Happiness study delivers sad results for South Burnett
REGIONS from all across the nation have been assessed on their happiness levels and things don't look positive for the South Burnett.
The Happiness Project is a large-scale research initiative by Bond University journalism students.
More than 540 local government areas from across Australia were assessed on their level of advantage and disadvantage.
Nine categories were averaged to discover each region's overall quality of life.
Categories included housing affordability, education, community, jobs, wealth, accessibility, work-life balance, safety and health.
South Burnett residents may be surprised to read our region scored 3.9 out of a possible 10.0 in overall quality of life.
Neighbouring regions scored similar overall results with North Burnett scoring 4.2, Gympie 3.9 and Cherbourg 3.6 respectively.
Average overall scores aside, the devil was in the details as the South Burnett scored an acceptable 7.0 for safety but only 2.4 for health and 2.5 for employment.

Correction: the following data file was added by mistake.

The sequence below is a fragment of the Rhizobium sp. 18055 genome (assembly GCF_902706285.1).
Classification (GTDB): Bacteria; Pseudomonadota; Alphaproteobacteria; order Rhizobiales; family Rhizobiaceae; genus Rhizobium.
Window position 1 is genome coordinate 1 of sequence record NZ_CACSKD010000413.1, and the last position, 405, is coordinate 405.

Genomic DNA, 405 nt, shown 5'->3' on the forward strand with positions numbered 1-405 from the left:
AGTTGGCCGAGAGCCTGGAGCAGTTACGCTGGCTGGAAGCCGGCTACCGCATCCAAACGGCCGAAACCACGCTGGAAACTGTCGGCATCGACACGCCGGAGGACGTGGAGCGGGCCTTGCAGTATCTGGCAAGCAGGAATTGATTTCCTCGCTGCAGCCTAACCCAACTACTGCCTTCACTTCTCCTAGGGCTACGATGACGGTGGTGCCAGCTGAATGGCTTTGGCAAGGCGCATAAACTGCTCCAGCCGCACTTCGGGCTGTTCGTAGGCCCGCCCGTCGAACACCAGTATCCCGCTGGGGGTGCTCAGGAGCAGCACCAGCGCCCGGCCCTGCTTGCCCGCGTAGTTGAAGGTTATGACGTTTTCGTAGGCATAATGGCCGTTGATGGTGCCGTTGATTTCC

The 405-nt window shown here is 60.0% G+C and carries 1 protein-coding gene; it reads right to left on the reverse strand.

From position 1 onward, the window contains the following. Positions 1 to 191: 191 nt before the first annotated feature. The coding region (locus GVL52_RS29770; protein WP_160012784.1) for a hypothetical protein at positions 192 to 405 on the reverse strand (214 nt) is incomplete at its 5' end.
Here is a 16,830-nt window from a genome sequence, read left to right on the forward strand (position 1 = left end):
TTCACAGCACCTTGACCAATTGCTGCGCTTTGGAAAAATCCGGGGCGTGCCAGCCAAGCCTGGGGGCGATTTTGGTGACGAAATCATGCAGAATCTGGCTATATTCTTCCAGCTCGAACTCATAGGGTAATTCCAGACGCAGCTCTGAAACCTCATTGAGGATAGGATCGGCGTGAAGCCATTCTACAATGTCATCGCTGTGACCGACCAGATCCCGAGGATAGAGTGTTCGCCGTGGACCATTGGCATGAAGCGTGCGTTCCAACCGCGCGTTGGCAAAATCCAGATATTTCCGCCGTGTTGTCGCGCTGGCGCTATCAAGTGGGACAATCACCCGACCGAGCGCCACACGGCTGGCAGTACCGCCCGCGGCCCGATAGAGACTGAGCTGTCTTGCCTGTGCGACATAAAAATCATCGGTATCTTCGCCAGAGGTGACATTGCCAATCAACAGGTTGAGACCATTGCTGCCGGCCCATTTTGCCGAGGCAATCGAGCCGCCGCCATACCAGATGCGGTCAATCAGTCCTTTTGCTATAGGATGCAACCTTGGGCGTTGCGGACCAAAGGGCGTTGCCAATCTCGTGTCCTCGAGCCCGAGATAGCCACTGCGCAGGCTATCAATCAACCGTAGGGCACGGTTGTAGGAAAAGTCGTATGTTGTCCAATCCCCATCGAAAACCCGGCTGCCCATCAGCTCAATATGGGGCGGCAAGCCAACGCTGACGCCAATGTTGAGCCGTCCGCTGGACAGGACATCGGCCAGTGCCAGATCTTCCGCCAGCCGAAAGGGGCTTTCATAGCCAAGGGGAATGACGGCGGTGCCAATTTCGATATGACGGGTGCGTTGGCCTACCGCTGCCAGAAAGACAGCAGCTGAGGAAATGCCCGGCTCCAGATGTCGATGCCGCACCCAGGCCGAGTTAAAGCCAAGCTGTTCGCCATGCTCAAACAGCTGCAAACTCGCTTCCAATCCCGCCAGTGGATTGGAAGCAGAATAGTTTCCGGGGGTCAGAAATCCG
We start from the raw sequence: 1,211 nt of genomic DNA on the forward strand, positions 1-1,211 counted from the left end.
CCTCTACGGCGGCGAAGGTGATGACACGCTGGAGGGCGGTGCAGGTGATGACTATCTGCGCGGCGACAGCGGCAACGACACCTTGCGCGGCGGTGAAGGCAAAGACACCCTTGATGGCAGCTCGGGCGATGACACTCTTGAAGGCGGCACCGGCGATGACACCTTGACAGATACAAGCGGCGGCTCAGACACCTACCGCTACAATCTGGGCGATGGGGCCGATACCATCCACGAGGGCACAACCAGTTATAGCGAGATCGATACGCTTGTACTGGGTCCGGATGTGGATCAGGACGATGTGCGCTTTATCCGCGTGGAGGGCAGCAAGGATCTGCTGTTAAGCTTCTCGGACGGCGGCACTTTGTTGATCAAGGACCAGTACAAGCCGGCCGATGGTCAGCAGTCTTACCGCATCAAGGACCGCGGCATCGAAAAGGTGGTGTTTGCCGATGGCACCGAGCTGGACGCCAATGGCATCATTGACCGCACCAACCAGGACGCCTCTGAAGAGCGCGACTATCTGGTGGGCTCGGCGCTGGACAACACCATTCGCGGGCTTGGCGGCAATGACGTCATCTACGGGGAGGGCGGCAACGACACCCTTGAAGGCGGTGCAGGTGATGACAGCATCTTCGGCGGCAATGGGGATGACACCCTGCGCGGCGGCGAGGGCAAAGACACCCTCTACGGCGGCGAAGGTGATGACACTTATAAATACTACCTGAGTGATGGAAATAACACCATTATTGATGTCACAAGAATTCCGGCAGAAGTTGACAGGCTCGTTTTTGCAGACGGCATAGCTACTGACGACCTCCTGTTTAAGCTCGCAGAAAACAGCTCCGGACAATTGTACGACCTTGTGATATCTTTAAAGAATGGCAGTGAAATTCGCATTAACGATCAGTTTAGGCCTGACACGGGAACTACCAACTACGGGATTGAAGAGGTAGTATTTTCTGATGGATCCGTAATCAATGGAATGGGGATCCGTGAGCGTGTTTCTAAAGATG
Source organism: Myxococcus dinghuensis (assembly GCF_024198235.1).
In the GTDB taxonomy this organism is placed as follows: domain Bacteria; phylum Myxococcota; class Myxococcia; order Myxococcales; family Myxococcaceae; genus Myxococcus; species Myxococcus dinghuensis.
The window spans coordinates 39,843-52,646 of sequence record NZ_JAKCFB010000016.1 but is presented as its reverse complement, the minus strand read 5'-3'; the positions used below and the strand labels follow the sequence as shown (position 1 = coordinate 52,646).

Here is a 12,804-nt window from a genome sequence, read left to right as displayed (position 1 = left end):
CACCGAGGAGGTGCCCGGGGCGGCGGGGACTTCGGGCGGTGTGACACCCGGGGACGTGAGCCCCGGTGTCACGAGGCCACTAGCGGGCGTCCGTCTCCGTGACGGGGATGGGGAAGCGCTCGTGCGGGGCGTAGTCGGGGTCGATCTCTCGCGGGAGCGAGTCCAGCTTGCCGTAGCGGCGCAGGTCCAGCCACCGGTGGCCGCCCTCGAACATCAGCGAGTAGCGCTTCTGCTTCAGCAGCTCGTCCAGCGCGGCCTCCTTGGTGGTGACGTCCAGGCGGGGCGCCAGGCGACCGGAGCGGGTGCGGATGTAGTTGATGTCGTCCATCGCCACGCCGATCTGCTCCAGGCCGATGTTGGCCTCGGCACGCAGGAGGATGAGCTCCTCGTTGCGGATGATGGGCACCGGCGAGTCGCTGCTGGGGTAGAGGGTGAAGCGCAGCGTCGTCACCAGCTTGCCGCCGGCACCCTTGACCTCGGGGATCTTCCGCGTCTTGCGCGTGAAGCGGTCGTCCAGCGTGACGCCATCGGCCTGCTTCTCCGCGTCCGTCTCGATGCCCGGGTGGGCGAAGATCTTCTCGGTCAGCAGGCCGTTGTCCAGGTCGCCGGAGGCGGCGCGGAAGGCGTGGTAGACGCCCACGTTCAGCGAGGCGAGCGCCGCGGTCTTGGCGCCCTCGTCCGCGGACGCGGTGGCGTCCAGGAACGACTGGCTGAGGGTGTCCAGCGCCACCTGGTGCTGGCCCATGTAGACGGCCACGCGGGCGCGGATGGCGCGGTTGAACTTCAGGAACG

The North Burnett also scored highly for safety with 8.0 and were the leader for housing compared to neighbouring regions with 5.5, but scoring only 2.0 for wealth.
Concerning stand outs for Cherbourg were scores of 1.0 for employment and 1.5 for education.
However, the indigenous region's overall score was boosted with a work-life balance of a perfect 10.0.
These scores are a far cry from some of the country's highest regions, such as Victoria's Nillumbik which scored 8.6, Brisbane on 7.2 and the Sunshine Coast with 6.3.
Emily Bradfield was one of the students involved in the project who was concerned with some of the results that came out of rural areas.
"Being raised in the country, the most shocking data for me was the poor work-life balance in regional and remote areas, specifically heavy farming areas,” she said.
Fellow journalism student, Alexandra Bernard also flagged some concerning outcomes from the project.
"What really stood out to me in the data was the median age of death,” she said.
"In some remote parts of Australia it's only in the 40s and 50s.”
The Happiness Project used Census and other publicly available data to score each LGA and each category drew on a number of factors for its score.
The Bond University researchers stressed that low scores did not necessarily mean a region was unhappy.
"A low overall quality of life score could mean that your region is under-served relative to other regions, or that it's facing specific social or economic barriers,” the study says.
"If you live there, you may already be aware of some of those challenges.
"We hope the Happiness Project gives some of the regions with lower scores a way to understand social and economic disadvantage and thereby start discussions about resource need.”